We lost track of this story after it initially made headlines back in late 2010. But, if readers remember, ICE – Homeland Security Investigations seized a handful of websites in late November 2011, claiming they were infringing on trademarks and/or copyrights, or were just flat out selling counterfeit merchandise.
Among the domain names seized were a few notable hip-hop websites: OnSmash.com, RapGodfathers.com, and dajaz1.com.
While RapGodfathers and OnSmash returned under other domain names, dajaz1.com owner Andre Nasib fought back, behind the scenes, in an attempt to regain control.
After more than a year of he and his attorney being kept in the dark while the government worked in secrecy in hopes of bringing legal action, dajaz1.com was finally returned in December 2011, which authorities said was “the appropriate and just result.”
On Monday (May 7), the hip-hop website lashed out at the recording industry and federal government, likening their seizure of dajaz1.com to a “digital Guantanamo.”
“Seizing a blog for linking to four songs, even allegedly infringing ones, is equivalent to seizing the printing press of The New York Times because the newspaper, in its concert calendar, refers readers to four concerts where the promoters of those concerts have failed to pay ASCAP for the performance licenses,” Nasib said in a statement released on their website.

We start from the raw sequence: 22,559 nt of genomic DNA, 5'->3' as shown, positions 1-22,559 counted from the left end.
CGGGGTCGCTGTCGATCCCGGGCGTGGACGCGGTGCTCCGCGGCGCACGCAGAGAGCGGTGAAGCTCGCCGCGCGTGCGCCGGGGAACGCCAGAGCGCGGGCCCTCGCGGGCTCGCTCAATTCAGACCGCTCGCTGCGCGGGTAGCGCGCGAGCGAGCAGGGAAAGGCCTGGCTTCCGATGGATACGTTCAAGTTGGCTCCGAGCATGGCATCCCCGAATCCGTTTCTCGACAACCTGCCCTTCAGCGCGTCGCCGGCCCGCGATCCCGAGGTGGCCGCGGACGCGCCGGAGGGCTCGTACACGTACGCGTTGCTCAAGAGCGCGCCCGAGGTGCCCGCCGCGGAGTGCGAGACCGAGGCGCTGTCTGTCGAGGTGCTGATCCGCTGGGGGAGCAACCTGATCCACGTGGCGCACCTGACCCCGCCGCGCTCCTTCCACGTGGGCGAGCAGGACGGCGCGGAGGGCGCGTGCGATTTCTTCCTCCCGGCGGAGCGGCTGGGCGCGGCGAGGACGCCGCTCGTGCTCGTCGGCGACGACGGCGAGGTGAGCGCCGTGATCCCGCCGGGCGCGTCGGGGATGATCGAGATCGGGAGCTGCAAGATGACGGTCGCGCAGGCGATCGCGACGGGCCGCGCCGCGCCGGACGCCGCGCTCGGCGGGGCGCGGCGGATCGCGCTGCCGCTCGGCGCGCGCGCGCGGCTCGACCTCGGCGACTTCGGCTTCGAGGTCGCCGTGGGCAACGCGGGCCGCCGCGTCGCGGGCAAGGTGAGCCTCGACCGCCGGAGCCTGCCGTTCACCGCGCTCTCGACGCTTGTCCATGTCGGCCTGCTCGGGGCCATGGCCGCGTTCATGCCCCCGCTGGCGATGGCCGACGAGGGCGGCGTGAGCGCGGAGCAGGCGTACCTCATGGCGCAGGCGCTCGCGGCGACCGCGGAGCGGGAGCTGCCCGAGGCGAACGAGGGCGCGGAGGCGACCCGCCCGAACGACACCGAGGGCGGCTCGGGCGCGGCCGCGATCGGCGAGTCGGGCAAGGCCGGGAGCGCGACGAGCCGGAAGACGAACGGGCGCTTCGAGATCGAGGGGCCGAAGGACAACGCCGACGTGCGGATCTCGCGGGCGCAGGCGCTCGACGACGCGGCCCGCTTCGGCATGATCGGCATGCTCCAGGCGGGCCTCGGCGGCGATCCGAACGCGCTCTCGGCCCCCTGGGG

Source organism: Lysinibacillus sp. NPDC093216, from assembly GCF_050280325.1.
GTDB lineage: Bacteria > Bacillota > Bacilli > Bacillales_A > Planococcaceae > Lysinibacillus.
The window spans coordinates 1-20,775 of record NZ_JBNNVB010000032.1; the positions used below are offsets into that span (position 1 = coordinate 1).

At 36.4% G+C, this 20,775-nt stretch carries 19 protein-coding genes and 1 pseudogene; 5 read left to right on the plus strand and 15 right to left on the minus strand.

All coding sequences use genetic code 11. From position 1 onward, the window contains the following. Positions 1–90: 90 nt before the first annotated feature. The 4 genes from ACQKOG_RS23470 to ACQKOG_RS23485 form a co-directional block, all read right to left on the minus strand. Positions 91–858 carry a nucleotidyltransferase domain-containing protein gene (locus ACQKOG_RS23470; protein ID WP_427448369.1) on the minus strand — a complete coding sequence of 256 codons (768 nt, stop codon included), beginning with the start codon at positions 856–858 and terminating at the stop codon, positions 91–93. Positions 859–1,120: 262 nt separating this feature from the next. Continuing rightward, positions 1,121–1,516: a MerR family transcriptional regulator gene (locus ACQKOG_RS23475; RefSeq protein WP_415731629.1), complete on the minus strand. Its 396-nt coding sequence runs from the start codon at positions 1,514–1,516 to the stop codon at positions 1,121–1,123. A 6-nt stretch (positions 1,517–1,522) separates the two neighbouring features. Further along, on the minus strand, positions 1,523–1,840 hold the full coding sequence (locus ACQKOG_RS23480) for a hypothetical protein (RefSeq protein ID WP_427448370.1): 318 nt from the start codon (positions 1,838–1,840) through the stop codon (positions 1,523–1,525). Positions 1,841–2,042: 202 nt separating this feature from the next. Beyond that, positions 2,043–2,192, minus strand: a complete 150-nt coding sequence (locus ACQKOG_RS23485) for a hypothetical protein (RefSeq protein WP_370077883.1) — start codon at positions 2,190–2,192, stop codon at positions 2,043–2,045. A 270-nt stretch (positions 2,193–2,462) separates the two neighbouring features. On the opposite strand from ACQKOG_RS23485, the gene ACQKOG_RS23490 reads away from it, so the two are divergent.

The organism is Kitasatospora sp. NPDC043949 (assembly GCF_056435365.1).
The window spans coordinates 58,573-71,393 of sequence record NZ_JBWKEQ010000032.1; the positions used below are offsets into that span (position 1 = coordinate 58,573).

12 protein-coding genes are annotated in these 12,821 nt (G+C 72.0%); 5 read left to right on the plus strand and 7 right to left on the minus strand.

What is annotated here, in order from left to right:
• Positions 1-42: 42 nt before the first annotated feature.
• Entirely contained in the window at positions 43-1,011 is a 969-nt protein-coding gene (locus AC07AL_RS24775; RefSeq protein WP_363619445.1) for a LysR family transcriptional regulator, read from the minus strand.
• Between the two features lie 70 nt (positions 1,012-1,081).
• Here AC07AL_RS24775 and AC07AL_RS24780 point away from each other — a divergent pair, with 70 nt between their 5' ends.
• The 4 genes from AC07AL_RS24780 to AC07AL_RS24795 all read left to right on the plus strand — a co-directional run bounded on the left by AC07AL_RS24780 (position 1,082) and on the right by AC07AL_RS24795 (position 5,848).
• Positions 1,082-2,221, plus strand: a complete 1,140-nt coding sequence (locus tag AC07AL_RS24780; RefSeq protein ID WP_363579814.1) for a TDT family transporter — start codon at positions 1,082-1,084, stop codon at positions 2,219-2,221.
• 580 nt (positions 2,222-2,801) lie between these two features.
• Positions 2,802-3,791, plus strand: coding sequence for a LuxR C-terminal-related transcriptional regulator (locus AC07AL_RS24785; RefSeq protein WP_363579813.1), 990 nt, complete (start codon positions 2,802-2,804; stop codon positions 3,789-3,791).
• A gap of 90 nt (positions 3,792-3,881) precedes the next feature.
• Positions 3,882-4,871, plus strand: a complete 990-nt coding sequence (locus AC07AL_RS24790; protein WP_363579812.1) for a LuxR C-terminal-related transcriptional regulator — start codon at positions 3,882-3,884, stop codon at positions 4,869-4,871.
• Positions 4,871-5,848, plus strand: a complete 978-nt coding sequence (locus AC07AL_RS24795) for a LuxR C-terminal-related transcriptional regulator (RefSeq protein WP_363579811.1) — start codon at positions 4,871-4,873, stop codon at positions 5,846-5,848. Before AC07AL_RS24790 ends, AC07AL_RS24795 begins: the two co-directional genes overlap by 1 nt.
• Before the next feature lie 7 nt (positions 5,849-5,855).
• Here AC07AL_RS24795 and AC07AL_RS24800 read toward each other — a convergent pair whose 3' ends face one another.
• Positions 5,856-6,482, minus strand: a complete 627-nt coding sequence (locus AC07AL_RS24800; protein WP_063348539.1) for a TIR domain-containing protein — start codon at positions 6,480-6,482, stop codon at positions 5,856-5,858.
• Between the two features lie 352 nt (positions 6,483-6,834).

Wired.com revealed some of the backstory about the entire case recently, revealing that — according to court records they obtained — federal authorities seized the domain based on assertions from the RIAA (Recording Industry Association of America) that it was linking to four “pre-release” music tracks in November, 2010.
After months of attempting to build a civil or criminal case against dajaz1.com, they returned the domain without filing either. The entire time, the site’s owner and his attorney were left out of the loop, as the court record was sealed from them and the public, while the site was redirected to a government landing page saying it was seized by customs officials.
In their official response this week, dajaz1.com says the four songs in question were by Jamie Foxx, Chris Brown, Nelly and Reek Da Villian, all of which they claim were provided to them by the recording industry.
The RIAA emailed Wired this weekend, saying it “made every attempt” to to assist the investigation “in a complete and prompt manner.” The organization has also claimed that dajaz1.com has released “thousands” of unauthorized songs over the years. However, they have not been prosecuted for the alleged acts.
Dajaz1 blasted back Monday, saying the “RIAA’s grand and sweeping attacks on dajaz1.com suggest that the RIAA’s powers of demonization far exceed its ability to substantiate its malicious statements with specific, credible facts.”